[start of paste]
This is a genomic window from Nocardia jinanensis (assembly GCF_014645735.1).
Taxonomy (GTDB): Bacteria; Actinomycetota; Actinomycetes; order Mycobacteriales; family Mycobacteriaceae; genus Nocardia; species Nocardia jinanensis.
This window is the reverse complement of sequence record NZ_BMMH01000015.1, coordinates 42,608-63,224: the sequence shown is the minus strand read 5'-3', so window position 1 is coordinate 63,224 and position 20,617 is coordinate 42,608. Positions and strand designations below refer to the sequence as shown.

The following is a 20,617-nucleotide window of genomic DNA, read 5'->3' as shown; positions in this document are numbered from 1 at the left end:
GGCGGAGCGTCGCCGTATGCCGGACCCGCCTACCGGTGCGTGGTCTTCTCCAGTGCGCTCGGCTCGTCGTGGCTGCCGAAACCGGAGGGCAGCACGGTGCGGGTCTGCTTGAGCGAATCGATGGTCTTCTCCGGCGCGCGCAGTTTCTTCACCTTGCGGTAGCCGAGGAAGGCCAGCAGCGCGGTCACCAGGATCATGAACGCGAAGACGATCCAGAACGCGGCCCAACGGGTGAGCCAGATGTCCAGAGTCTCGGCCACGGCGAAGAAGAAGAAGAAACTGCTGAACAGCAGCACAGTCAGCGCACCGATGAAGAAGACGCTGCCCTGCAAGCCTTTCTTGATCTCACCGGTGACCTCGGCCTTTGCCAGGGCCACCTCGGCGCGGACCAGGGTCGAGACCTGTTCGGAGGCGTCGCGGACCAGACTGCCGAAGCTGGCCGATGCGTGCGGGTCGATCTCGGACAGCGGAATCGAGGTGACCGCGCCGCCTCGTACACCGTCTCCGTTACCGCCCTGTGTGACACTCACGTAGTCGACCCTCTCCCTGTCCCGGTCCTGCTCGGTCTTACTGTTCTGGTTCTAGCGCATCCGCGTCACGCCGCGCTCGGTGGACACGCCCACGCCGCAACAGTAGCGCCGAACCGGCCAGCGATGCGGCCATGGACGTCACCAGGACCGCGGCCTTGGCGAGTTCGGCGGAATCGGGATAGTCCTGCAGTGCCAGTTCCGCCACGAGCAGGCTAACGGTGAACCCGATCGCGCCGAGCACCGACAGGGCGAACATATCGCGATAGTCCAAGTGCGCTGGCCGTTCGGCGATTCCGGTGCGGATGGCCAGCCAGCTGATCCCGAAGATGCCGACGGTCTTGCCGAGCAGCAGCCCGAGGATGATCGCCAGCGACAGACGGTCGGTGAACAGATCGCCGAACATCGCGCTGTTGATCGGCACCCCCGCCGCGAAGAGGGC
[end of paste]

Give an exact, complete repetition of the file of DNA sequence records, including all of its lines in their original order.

This is a genomic window from Nocardia jinanensis (assembly GCF_014645735.1).
Taxonomy (GTDB): Bacteria; Actinomycetota; Actinomycetes; order Mycobacteriales; family Mycobacteriaceae; genus Nocardia; species Nocardia jinanensis.
This window is the reverse complement of sequence record NZ_BMMH01000015.1, coordinates 42,608-63,224: the sequence shown is the minus strand read 5'-3', so window position 1 is coordinate 63,224 and position 20,617 is coordinate 42,608. Positions and strand designations below refer to the sequence as shown.

The following is a 20,617-nucleotide window of genomic DNA, read 5'->3' as shown; positions in this document are numbered from 1 at the left end:
GGCGGAGCGTCGCCGTATGCCGGACCCGCCTACCGGTGCGTGGTCTTCTCCAGTGCGCTCGGCTCGTCGTGGCTGCCGAAACCGGAGGGCAGCACGGTGCGGGTCTGCTTGAGCGAATCGATGGTCTTCTCCGGCGCGCGCAGTTTCTTCACCTTGCGGTAGCCGAGGAAGGCCAGCAGCGCGGTCACCAGGATCATGAACGCGAAGACGATCCAGAACGCGGCCCAACGGGTGAGCCAGATGTCCAGAGTCTCGGCCACGGCGAAGAAGAAGAAGAAACTGCTGAACAGCAGCACAGTCAGCGCACCGATGAAGAAGACGCTGCCCTGCAAGCCTTTCTTGATCTCACCGGTGACCTCGGCCTTTGCCAGGGCCACCTCGGCGCGGACCAGGGTCGAGACCTGTTCGGAGGCGTCGCGGACCAGACTGCCGAAGCTGGCCGATGCGTGCGGGTCGATCTCGGACAGCGGAATCGAGGTGACCGCGCCGCCTCGTACACCGTCTCCGTTACCGCCCTGTGTGACACTCACGTAGTCGACCCTCTCCCTGTCCCGGTCCTGCTCGGTCTTACTGTTCTGGTTCTAGCGCATCCGCGTCACGCCGCGCTCGGTGGACACGCCCACGCCGCAACAGTAGCGCCGAACCGGCCAGCGATGCGGCCATGGACGTCACCAGGACCGCGGCCTTGGCGAGTTCGGCGGAATCGGGATAGTCCTGCAGTGCCAGTTCCGCCACGAGCAGGCTAACGGTGAACCCGATCGCGCCGAGCACCGACAGGGCGAACATATCGCGATAGTCCAAGTGCGCTGGCCGTTCGGCGATTCCGGTGCGGATGGCCAGCCAGCTGATCCCGAAGATGCCGACGGTCTTGCCGAGCAGCAGCCCGAGGATGATCGCCAGCGACAGACGGTCGGTGAACAGATCGCCGAACATCGCGCTGTTGATCGGCACCCCCGCCGCGAAGAGGGC